If you’re thinking about attending Beethoven‘s Nephew with an eye toward historical edification of the “Great Lives” sort, think again. The first clue that this film isn’t a gardenvariety bioography – or even Amadeus-style speculation – is that the director is the outer-limits trashmeister, Paul Morrissey.
Morrissey’s name has never been too high-profile, because for much of his career he was hidden behind Andy Warhol. Warhol’s avant-garde flirtations with film in the 1960s, many of which are quite fascinating, even important, were essentially taken over by Morrissey by the end of the decade. Morrissey gave structure to Warhol’s deadpan approach in such films as Flesh and Trash.
Morrissey has gone his own odd way since leaving the Warhol fold, making low-budget movies that receive limited distribution. But some of his work is still quite spirited, and he maintains an I’ll-try-anything approach to filmmaking (his next movie will star, of all unlikely people, Ernest Borgnine).
Beethoven’s Nephew is not one of Morrissey’s livelier efforts. In fact, it’s a dull dead end, full of ratty period trappings and Teutonic tantrums. The movie suggests an unnatural affection that Beethoven might have had for his nephew, Karl, of whom the composer was guardian for the last 12 years of Beethoven’s life.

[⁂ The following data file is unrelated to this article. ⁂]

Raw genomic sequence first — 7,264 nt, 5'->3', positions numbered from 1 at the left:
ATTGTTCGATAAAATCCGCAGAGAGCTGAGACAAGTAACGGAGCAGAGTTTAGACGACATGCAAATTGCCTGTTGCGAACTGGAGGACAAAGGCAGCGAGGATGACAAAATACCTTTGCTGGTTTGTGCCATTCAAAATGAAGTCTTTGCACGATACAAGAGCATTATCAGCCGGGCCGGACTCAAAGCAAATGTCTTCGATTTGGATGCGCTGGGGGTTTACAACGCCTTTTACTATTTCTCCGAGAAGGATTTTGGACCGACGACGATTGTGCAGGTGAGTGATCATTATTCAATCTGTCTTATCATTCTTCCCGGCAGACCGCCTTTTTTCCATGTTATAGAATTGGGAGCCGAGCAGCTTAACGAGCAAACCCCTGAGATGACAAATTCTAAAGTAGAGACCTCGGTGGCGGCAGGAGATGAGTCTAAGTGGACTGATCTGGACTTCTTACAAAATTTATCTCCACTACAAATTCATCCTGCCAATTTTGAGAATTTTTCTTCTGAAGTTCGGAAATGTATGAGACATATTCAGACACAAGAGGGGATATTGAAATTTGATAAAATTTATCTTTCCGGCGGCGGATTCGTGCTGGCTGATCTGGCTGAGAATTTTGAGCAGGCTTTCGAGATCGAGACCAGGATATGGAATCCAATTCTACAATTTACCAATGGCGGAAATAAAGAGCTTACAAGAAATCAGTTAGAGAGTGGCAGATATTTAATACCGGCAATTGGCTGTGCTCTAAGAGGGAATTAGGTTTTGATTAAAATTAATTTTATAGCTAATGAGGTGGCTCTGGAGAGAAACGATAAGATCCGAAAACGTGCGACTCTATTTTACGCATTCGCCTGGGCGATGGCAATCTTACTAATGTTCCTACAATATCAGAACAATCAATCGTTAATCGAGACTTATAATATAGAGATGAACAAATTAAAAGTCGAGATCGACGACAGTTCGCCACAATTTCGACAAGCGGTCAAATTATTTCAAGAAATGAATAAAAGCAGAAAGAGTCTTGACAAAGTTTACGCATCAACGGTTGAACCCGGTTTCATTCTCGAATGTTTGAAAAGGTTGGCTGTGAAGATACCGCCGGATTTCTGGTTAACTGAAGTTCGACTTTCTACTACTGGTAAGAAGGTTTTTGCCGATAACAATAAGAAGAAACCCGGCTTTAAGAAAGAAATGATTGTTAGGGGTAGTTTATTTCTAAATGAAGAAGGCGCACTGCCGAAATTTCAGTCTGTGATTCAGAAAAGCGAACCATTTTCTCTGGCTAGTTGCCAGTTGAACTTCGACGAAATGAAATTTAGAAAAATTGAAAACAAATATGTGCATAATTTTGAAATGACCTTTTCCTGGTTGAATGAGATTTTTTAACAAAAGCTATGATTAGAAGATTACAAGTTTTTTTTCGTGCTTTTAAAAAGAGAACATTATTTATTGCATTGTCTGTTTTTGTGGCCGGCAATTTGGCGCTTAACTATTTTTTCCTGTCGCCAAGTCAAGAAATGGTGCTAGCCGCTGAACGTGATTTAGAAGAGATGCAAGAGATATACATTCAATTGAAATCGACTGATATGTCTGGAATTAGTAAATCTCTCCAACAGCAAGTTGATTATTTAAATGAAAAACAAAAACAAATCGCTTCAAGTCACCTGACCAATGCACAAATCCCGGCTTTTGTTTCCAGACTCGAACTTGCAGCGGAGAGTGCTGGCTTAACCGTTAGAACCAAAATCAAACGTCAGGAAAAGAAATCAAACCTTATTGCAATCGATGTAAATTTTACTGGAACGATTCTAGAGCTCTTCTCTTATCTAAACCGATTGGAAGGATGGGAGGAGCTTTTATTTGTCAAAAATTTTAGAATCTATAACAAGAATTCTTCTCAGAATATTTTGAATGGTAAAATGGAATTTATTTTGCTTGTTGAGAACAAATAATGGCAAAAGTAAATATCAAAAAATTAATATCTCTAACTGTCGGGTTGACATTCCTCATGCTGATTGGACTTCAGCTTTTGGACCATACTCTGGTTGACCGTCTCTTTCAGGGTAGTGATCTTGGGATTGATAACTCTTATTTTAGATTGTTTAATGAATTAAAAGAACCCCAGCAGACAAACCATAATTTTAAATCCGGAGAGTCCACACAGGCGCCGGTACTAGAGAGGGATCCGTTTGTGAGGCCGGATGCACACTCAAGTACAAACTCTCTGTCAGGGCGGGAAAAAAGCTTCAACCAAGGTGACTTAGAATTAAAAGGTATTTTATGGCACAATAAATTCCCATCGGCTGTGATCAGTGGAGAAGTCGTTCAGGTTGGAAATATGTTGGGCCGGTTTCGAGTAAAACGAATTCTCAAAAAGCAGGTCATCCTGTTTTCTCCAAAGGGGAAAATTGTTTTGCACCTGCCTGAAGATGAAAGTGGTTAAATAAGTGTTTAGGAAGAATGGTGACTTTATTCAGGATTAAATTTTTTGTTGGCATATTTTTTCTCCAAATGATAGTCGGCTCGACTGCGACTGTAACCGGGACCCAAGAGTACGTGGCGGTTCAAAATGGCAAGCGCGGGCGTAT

Morrissey never comes out and says it, but I assume we’re supposed to think that Beethoven’s unhappiness about caring for the nephew springs from some unfulfilled lust for the boy. Beethoven sulks around like a rejected suitor, grumbling about his “malignant and odious” feelings, and continually interrupts Karl’s attempts at lovemaking with the opposite sex.
The worst thing about the movie is the staid style in which Morrissey tells the story – it could use a dose of the old trashiness. The one enthralling sequence, when Beethoven’s deafness causes his conducting to go haywire, relies on the Ode to Joy for much of its power.
The two lead actors seem to be playing in different movies. Wolfgang Reichmann plays Beethoven out of the thunder-and-bluster school, with plenty of ham to go. Dietmar Prinz, as Karl, is from a long line of pimply faced, catatonic Morrissey leading men, a direct descendant of the zombied-out Joe Dallesandro from Warhol days. Their inability to connect typifies the movie’s problems.
First published in The Herald, June 1988
The fact that the actors seem to be appearing in different movies sounds pretty interesting, and perhaps intentional on Morrissey’s part. Oh well. I didn’t even mention two significant co-stars here, Jane Birkin and Nathalie Baye, so I must have really been having a bad day.